22 August 2013

Natural Bridge, Virginia

Posted by Callan Bentley

Our three-day karst theme wraps up today with a visit to Natural Bridge, Virginia, an impressive sight:


I went to Natural Bridge early last week to give a talk to a group of Road Scholars (an Elderhostel-like program) about the Snowball Earth. Part of my compensation for the talk was a night’s lodging at the Natural Bridge hotel, meals, and tickets to the Natural Bridge’s suite of six tourist attractions, primary among which is the Bridge itself. It’s an impressive feature – taller than Niagara Falls (215′ as compared to 167′), spanning Cedar Creek in Rockbridge County (I wonder where they got that name…).

Visitors can walk a paved path beneath the bridge and beyond:


The area is geologically part of the Shenandoah Valley (Massanutten Synclinorium w/ Cambro-Ordovician limestones exposed at the surface), but it is in the James River watershed. Astonishingly, route 11 (the major along-strike route through the Shenandoah Valley prior to the construction of Interstate 81) runs over the top of Natural Bridge, using it as an actual bridge:


This kind of blows my mind – a feature unique in the state utilized for such a municipal function! In my annotations on the Flash Earth screenshot above, I noted that one of the little tributaries of Cedar Creek has a small waterfall that is a site of active deposition of travertine. This is a common feature along riffles and waterfalls in the carbonates of the Shenandoah Valley. Here’s what it looks like:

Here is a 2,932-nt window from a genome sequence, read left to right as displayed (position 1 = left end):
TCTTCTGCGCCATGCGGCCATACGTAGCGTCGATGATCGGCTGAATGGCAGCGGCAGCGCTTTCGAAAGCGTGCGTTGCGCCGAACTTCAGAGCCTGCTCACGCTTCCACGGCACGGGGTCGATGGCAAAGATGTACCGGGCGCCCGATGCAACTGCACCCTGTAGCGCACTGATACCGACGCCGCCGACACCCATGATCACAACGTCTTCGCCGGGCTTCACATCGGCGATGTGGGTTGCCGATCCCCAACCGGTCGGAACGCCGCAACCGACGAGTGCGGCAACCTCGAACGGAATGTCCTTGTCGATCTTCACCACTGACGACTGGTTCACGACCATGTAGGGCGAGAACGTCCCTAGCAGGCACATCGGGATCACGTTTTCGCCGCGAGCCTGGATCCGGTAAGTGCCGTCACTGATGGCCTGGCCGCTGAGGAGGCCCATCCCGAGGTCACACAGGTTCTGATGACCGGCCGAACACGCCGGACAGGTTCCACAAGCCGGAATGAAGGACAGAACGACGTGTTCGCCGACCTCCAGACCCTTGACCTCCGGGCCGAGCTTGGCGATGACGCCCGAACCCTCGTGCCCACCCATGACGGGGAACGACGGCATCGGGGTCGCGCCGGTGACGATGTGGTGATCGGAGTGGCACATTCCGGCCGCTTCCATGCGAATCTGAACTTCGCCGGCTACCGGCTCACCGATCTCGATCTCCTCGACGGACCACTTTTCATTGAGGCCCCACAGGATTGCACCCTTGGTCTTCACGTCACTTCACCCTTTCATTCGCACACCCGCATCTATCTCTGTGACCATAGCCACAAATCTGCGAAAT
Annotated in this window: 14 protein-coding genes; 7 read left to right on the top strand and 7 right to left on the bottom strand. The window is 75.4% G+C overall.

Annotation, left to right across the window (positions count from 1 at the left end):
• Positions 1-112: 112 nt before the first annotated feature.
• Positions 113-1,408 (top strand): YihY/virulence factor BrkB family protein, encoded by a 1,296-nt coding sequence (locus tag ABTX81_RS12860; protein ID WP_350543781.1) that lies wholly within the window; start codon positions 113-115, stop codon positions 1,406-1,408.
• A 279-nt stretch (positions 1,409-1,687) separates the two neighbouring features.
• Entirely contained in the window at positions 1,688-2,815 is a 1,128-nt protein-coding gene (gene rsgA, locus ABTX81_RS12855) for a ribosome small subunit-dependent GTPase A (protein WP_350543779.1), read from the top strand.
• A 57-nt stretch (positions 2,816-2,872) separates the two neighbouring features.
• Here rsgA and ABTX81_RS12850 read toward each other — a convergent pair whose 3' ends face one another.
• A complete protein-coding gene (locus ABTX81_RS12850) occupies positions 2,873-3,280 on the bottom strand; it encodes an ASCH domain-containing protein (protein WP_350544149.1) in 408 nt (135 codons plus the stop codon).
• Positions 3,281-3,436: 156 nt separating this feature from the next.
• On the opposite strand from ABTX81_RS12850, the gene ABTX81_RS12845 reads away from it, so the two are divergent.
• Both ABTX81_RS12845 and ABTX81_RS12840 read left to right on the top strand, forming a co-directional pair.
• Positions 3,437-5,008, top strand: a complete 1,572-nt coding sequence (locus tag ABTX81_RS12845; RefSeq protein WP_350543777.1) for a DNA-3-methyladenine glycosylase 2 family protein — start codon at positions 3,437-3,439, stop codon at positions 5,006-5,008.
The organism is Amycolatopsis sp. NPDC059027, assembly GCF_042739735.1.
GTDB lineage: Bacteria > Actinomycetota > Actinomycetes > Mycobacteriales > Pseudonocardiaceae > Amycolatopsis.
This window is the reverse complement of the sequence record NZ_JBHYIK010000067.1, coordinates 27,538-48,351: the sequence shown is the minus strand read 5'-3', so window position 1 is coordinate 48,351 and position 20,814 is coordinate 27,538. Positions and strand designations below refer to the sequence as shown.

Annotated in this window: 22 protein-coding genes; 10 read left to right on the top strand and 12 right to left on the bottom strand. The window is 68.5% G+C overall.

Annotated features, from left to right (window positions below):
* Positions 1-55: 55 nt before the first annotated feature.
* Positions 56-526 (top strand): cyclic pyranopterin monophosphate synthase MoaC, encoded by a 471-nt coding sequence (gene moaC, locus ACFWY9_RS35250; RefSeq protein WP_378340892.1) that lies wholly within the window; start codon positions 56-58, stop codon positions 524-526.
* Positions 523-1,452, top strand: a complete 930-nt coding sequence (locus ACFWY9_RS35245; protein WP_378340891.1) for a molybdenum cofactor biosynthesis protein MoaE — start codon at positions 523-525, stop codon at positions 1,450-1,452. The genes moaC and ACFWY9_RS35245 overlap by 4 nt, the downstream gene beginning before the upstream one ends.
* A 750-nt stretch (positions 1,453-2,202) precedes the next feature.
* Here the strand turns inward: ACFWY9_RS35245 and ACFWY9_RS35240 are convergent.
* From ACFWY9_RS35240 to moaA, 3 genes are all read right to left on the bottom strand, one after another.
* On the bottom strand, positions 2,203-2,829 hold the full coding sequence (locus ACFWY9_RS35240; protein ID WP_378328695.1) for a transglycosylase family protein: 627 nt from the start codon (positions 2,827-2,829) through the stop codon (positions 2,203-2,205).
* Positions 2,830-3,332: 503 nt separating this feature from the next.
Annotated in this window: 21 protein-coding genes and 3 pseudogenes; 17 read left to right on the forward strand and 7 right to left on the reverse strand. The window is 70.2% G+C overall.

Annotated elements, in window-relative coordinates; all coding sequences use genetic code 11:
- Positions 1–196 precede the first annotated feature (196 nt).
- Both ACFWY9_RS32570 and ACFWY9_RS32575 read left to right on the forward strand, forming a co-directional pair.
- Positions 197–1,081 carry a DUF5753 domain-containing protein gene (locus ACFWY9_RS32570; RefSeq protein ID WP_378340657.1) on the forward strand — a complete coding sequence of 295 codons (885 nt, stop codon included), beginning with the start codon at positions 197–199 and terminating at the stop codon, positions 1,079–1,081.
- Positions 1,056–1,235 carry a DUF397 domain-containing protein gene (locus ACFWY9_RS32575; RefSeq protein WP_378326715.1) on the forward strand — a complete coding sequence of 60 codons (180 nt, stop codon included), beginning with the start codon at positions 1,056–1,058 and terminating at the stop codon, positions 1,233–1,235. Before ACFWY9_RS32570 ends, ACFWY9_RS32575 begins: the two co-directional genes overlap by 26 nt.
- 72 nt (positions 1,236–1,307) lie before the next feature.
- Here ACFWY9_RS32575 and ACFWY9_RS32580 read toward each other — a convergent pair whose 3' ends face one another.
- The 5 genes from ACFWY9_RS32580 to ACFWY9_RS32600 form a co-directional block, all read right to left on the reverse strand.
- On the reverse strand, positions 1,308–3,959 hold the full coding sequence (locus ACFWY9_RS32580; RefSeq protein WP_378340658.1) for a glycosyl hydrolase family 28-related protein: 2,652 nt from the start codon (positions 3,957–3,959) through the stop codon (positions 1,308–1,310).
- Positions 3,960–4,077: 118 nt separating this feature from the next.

If you zoom out a bit, you can see that the carbonates here are likely jointed in a suborthogonal joint set, as Cedar Creek displays a rectangular drainage pattern:


According to Spencer (1968), the Bridge itself is Beekmantown Formation (dolostone), while Cedar Creek itself sits in the Chepultepec Formation in the immediate vicinity of the Bridge.


There is a nearby cave, Natural Bridge Caverns, that offers tours. It’s nowhere near as spectacular as Luray, but it’s a nice contrast, and they claim to be the deepest cave (probably commercial, not wild, cave) on the east coast. Here are some of the muddy stalactites therein:


Though I’d driven over Natural Bridge before on Route 11, I had never actually visited it. I was impressed by the scale of the structure, and figure that like Luray or Shenandoah National Park, it’s one of those places every Virginian should endeavor to visit someday.

Map cited:

Spencer, E.W., 1968, Geology of the Natural Bridge, Sugarloaf Mountain, Buchanan and Arnold Valley quadrangles, Virginia: Virginia Division of Mineral Resources, Report of Investigations 13, scale 1:24,000